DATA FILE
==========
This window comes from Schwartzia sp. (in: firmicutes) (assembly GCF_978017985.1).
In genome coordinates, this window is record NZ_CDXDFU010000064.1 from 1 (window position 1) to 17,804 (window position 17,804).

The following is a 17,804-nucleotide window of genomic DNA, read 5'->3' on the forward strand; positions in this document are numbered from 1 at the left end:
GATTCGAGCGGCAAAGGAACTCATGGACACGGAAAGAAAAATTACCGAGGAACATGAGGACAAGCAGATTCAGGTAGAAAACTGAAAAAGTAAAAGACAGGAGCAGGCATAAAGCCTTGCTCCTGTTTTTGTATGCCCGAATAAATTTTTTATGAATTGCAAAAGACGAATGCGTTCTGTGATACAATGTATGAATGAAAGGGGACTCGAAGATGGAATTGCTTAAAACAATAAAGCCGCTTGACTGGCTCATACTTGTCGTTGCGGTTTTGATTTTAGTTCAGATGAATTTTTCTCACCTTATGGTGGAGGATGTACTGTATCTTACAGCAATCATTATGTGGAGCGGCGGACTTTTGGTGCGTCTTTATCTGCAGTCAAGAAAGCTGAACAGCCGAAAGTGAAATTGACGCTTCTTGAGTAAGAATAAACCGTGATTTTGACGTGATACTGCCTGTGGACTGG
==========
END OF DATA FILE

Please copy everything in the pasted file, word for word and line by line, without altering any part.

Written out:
This window comes from Schwartzia sp. (in: firmicutes) (assembly GCF_978017985.1).
In genome coordinates, this window is record NZ_CDXDFU010000064.1 from 1 (window position 1) to 17,804 (window position 17,804).

The following is a 17,804-nucleotide window of genomic DNA, read 5'->3' on the forward strand; positions in this document are numbered from 1 at the left end:
GATTCGAGCGGCAAAGGAACTCATGGACACGGAAAGAAAAATTACCGAGGAACATGAGGACAAGCAGATTCAGGTAGAAAACTGAAAAAGTAAAAGACAGGAGCAGGCATAAAGCCTTGCTCCTGTTTTTGTATGCCCGAATAAATTTTTTATGAATTGCAAAAGACGAATGCGTTCTGTGATACAATGTATGAATGAAAGGGGACTCGAAGATGGAATTGCTTAAAACAATAAAGCCGCTTGACTGGCTCATACTTGTCGTTGCGGTTTTGATTTTAGTTCAGATGAATTTTTCTCACCTTATGGTGGAGGATGTACTGTATCTTACAGCAATCATTATGTGGAGCGGCGGACTTTTGGTGCGTCTTTATCTGCAGTCAAGAAAGCTGAACAGCCGAAAGTGAAATTGACGCTTCTTGAGTAAGAATAAACCGTGATTTTGACGTGATACTGCCTGTGGACTGG